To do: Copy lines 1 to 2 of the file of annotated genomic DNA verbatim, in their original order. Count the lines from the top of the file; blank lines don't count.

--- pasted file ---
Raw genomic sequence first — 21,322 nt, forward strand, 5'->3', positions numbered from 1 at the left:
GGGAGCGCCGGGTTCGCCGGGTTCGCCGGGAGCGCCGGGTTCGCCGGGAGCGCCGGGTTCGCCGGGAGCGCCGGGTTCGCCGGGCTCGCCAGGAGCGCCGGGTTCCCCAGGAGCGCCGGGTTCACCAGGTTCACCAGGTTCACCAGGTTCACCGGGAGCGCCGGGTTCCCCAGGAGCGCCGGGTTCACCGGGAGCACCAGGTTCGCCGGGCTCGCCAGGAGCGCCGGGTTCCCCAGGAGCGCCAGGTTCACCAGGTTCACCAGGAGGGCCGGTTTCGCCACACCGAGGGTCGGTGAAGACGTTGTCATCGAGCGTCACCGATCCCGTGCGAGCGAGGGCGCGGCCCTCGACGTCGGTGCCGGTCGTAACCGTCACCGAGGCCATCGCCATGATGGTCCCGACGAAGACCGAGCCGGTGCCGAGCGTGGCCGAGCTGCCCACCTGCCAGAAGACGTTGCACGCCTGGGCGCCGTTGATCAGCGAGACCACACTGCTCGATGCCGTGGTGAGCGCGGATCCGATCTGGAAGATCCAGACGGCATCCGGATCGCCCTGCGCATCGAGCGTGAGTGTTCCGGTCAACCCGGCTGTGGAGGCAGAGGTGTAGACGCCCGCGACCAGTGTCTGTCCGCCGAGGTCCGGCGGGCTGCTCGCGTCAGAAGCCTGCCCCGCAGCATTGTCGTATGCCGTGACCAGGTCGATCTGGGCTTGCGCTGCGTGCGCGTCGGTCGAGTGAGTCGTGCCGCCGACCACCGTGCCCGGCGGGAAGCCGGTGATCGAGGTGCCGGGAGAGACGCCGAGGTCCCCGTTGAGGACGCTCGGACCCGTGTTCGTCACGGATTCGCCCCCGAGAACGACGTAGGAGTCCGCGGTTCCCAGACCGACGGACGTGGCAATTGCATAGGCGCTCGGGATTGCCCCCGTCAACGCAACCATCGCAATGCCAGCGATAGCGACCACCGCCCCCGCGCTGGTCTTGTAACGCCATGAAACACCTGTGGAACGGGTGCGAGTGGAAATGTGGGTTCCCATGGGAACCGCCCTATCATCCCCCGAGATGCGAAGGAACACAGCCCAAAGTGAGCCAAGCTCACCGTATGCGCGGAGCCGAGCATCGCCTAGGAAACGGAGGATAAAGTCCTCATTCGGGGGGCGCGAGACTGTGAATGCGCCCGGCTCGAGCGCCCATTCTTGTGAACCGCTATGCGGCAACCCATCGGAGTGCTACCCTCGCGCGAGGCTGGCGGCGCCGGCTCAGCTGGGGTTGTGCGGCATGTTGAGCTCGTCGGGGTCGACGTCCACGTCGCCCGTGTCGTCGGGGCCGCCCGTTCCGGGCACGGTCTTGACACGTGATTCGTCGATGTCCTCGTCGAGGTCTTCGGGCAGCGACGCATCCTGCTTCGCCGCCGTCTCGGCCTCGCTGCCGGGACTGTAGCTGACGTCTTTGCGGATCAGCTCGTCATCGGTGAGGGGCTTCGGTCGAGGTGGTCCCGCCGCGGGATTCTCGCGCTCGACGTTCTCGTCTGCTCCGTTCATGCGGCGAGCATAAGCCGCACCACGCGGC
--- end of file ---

Raw genomic sequence first — 21,322 nt, forward strand, 5'->3', positions numbered from 1 at the left:
GGGAGCGCCGGGTTCGCCGGGTTCGCCGGGAGCGCCGGGTTCGCCGGGAGCGCCGGGTTCGCCGGGAGCGCCGGGTTCGCCGGGCTCGCCAGGAGCGCCGGGTTCCCCAGGAGCGCCGGGTTCACCAGGTTCACCAGGTTCACCAGGTTCACCGGGAGCGCCGGGTTCCCCAGGAGCGCCGGGTTCACCGGGAGCACCAGGTTCGCCGGGCTCGCCAGGAGCGCCGGGTTCCCCAGGAGCGCCAGGTTCACCAGGTTCACCAGGAGGGCCGGTTTCGCCACACCGAGGGTCGGTGAAGACGTTGTCATCGAGCGTCACCGATCCCGTGCGAGCGAGGGCGCGGCCCTCGACGTCGGTGCCGGTCGTAACCGTCACCGAGGCCATCGCCATGATGGTCCCGACGAAGACCGAGCCGGTGCCGAGCGTGGCCGAGCTGCCCACCTGCCAGAAGACGTTGCACGCCTGGGCGCCGTTGATCAGCGAGACCACACTGCTCGATGCCGTGGTGAGCGCGGATCCGATCTGGAAGATCCAGACGGCATCCGGATCGCCCTGCGCATCGAGCGTGAGTGTTCCGGTCAACCCGGCTGTGGAGGCAGAGGTGTAGACGCCCGCGACCAGTGTCTGTCCGCCGAGGTCCGGCGGGCTGCTCGCGTCAGAAGCCTGCCCCGCAGCATTGTCGTATGCCGTGACCAGGTCGATCTGGGCTTGCGCTGCGTGCGCGTCGGTCGAGTGAGTCGTGCCGCCGACCACCGTGCCCGGCGGGAAGCCGGTGATCGAGGTGCCGGGAGAGACGCCGAGGTCCCCGTTGAGGACGCTCGGACCCGTGTTCGTCACGGATTCGCCCCCGAGAACGACGTAGGAGTCCGCGGTTCCCAGACCGACGGACGTGGCAATTGCATAGGCGCTCGGGATTGCCCCCGTCAACGCAACCATCGCAATGCCAGCGATAGCGACCACCGCCCCCGCGCTGGTCTTGTAACGCCATGAAACACCTGTGGAACGGGTGCGAGTGGAAATGTGGGTTCCCATGGGAACCGCCCTATCATCCCCCGAGATGCGAAGGAACACAGCCCAAAGTGAGCCAAGCTCACCGTATGCGCGGAGCCGAGCATCGCCTAGGAAACGGAGGATAAAGTCCTCATTCGGGGGGCGCGAGACTGTGAATGCGCCCGGCTCGAGCGCCCATTCTTGTGAACCGCTATGCGGCAACCCATCGGAGTGCTACCCTCGCGCGAGGCTGGCGGCGCCGGCTCAGCTGGGGTTGTGCGGCATGTTGAGCTCGTCGGGGTCGACGTCCACGTCGCCCGTGTCGTCGGGGCCGCCCGTTCCGGGCACGGTCTTGACACGTGATTCGTCGATGTCCTCGTCGAGGTCTTCGGGCAGCGACGCATCCTGCTTCGCCGCCGTCTCGGCCTCGCTGCCGGGACTGTAGCTGACGTCTTTGCGGATCAGCTCGTCATCGGTGAGGGGCTTCGGTCGAGGTGGTCCCGCCGCGGGATTCTCGCGCTCGACGTTCTCGTCTGCTCCGTTCATGCGGCGAGCATAAGCCGCACCACGCGGC